The Michigan Engineer News Center

Anthony Waas awarded ASME Warner T. Koiter medal

Aerospace Department Chair Anthony Waas has received the 2020 American Society of Mechanical Engineers Warner T. Koiter Medal for outstanding contribution and leadership within the field of composite materials mechanics.| Short Read

Established in 1996, the American Society of Mechanical Engineers Warner T. Koiter Medal recognizes distinguished contributions to the field of solid mechanics with emphasis on the effective blending of theoretical and applied elements, and on a high degree of leadership in the international solid mechanics community. Warner T. Koiter had a distinguished career as an Applied Mechanician and Aerospace Engineer at Delft University, Holland and made pioneering contributions to the elastic stability of thin walled structures.

IMAGE:  Tony Waas, AERO Department Chair, chats with other guests at the AERO Centennial Celebration gala dinner at the Yankee Air museum.

Aerospace Engineering Department Chair Anthony Waas was awarded this honor “for outstanding contributions to the mechanics of composite materials, particularly analytical work, experiments and predictive modeling of compressive response and failure of composite structures; and for the development of computational tools for progressive damage and failure analysis of composite structures.”

Anthony M. Waas is the Richard A. Auhll Department Chair of Aerospace Engineering at the University of Michigan, where he has held the Felix Pawlowski Collegiate Chair since September 1, 2018. Prior to that he was the Boeing Egtvedt Endowed Chair Professor and Department Chair in the William E. Boeing Department of Aeronautics and Astronautics at the University of Washington, Seattle (2014-18) and Felix Pawlowski Collegiate Chair at the University of Michigan, (2009-2014). His research interests include computational modeling of lightweight composite structures, robotically manufactured aerospace structures, 3D printing in aerospace, damage tolerance of composites, mechanics of textile composites and data science applications in aerospace engineering.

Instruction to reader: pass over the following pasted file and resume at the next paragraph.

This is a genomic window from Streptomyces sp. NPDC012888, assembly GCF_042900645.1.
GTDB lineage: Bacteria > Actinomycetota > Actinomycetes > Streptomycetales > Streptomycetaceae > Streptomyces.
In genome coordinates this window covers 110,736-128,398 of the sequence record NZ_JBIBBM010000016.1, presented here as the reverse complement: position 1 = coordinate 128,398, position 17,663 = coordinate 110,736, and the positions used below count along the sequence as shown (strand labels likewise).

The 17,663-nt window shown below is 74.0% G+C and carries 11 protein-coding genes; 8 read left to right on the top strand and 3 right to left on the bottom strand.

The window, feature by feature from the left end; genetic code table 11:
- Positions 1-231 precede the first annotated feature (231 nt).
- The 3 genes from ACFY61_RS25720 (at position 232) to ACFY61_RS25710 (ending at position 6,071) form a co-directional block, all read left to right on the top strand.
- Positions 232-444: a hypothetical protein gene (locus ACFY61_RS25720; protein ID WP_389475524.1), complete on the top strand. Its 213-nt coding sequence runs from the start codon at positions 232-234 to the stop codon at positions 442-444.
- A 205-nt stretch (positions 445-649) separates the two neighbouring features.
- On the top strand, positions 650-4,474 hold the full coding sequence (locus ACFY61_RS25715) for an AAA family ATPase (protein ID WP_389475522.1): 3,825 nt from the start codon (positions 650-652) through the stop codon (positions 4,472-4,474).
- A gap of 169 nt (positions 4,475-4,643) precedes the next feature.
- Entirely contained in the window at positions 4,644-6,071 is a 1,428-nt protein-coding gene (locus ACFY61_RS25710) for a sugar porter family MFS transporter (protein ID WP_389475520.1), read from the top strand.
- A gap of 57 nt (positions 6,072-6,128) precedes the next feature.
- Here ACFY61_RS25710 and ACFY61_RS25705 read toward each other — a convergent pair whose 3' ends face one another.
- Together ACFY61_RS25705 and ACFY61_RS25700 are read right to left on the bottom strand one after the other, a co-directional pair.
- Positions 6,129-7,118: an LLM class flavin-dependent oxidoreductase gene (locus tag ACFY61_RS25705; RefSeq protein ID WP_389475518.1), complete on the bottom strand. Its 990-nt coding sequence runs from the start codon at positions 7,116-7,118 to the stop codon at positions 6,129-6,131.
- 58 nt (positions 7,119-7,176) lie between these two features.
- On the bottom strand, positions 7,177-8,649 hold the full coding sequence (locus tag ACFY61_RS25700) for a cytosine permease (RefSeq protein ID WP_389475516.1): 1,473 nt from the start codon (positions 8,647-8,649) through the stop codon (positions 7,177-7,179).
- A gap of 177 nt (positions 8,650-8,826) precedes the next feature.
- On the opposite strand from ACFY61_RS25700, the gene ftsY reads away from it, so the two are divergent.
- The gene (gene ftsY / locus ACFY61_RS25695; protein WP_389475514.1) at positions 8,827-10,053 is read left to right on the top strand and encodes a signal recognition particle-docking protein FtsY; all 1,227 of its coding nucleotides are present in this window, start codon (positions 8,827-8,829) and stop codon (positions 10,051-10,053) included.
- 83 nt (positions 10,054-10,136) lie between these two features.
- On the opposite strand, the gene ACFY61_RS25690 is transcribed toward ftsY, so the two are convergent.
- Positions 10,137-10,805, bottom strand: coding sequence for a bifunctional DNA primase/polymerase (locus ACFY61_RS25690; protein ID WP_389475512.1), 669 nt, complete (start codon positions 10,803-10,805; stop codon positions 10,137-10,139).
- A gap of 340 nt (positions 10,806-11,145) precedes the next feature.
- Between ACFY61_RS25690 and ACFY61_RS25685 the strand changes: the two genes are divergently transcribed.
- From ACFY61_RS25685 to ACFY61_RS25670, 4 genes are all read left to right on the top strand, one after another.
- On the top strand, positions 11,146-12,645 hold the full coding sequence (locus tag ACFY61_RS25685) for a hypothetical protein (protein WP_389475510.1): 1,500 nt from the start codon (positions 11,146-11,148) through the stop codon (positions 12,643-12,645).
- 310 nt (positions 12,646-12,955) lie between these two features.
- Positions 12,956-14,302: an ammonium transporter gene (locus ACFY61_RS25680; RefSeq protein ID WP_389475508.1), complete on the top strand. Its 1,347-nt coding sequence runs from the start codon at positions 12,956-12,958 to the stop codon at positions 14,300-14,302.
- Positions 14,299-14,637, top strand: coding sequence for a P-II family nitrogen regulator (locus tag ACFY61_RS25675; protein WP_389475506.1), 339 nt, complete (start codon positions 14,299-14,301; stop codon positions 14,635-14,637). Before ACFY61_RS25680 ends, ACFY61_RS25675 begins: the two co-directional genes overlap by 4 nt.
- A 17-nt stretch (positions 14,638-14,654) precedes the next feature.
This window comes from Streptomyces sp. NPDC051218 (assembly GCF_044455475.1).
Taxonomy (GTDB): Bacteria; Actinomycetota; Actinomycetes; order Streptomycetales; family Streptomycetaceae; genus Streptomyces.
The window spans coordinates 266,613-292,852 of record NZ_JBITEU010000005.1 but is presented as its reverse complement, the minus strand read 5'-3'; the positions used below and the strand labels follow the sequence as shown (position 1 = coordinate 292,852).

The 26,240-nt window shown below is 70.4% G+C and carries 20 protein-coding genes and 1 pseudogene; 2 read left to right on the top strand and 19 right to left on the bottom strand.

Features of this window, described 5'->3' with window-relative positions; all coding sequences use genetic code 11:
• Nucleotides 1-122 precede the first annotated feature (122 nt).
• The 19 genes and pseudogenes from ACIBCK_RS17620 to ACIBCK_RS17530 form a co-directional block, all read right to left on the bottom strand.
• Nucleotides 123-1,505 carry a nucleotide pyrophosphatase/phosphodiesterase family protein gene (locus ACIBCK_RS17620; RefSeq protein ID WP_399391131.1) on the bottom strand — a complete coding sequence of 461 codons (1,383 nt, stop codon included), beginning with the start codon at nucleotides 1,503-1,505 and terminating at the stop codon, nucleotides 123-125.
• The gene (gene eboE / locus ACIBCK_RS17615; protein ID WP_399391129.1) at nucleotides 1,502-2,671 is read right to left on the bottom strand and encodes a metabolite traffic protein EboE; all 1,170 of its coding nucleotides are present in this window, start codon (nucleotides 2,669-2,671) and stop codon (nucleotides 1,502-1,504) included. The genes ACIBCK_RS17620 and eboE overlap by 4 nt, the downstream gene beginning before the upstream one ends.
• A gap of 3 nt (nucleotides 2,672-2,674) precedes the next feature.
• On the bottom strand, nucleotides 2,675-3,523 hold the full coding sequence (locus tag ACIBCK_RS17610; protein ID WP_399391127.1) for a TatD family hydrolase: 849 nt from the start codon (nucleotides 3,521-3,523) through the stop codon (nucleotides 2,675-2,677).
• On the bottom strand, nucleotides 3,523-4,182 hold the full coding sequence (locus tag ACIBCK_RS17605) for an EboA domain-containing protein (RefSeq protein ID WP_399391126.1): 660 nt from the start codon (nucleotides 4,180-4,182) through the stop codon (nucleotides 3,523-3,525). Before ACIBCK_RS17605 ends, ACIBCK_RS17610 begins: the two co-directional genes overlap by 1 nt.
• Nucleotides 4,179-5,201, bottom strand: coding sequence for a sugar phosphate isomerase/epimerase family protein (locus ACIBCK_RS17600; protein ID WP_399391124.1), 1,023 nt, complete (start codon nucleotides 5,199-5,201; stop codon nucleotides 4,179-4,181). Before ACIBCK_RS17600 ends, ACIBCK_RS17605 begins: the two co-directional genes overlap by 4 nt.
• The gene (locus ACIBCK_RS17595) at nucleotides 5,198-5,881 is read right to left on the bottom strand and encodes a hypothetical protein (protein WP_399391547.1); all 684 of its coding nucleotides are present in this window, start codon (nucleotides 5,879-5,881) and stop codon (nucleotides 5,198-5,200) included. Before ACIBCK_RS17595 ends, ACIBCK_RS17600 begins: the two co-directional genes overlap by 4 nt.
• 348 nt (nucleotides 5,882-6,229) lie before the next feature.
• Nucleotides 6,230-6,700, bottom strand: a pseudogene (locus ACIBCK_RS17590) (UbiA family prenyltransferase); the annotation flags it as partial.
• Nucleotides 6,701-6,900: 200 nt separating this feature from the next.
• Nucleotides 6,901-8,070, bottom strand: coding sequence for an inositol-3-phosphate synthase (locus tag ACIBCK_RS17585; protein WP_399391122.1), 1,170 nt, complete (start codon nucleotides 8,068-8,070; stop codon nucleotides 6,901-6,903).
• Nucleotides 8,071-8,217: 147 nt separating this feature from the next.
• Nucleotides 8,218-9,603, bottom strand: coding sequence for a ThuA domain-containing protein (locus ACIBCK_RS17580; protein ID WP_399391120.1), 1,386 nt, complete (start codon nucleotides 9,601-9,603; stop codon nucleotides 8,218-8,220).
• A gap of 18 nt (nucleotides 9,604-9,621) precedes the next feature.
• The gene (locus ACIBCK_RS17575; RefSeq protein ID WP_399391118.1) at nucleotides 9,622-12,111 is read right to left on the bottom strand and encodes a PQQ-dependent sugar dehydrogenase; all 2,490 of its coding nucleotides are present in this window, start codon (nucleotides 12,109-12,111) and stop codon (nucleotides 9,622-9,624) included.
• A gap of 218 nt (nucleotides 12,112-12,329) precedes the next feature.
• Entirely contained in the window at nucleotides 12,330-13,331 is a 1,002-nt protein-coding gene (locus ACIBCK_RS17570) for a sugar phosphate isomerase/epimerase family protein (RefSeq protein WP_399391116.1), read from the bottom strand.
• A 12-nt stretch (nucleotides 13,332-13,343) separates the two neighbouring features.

Portrait of Kim Johnson


Kimberly Johnson
Communications Manager

Aerospace Engineering

(734) 647-4701

3054 FXB

The electrons absorb laser light and set up “momentum combs” (the hills) spanning the energy valleys within the material (the red line). When the electrons have an energy allowed by the quantum mechanical structure of the material—and also touch the edge of the valley—they emit light. This is why some teeth of the combs are bright and some are dark. By measuring the emitted light and precisely locating its source, the research mapped out the energy valleys in a 2D crystal of tungsten diselenide. Credit: Markus Borsch, Quantum Science Theory Lab, University of Michigan.

Mapping quantum structures with light to unlock their capabilities

Rather than installing new “2D” semiconductors in devices to see what they can do, this new method puts them through their paces with lasers and light detectors. | Medium Read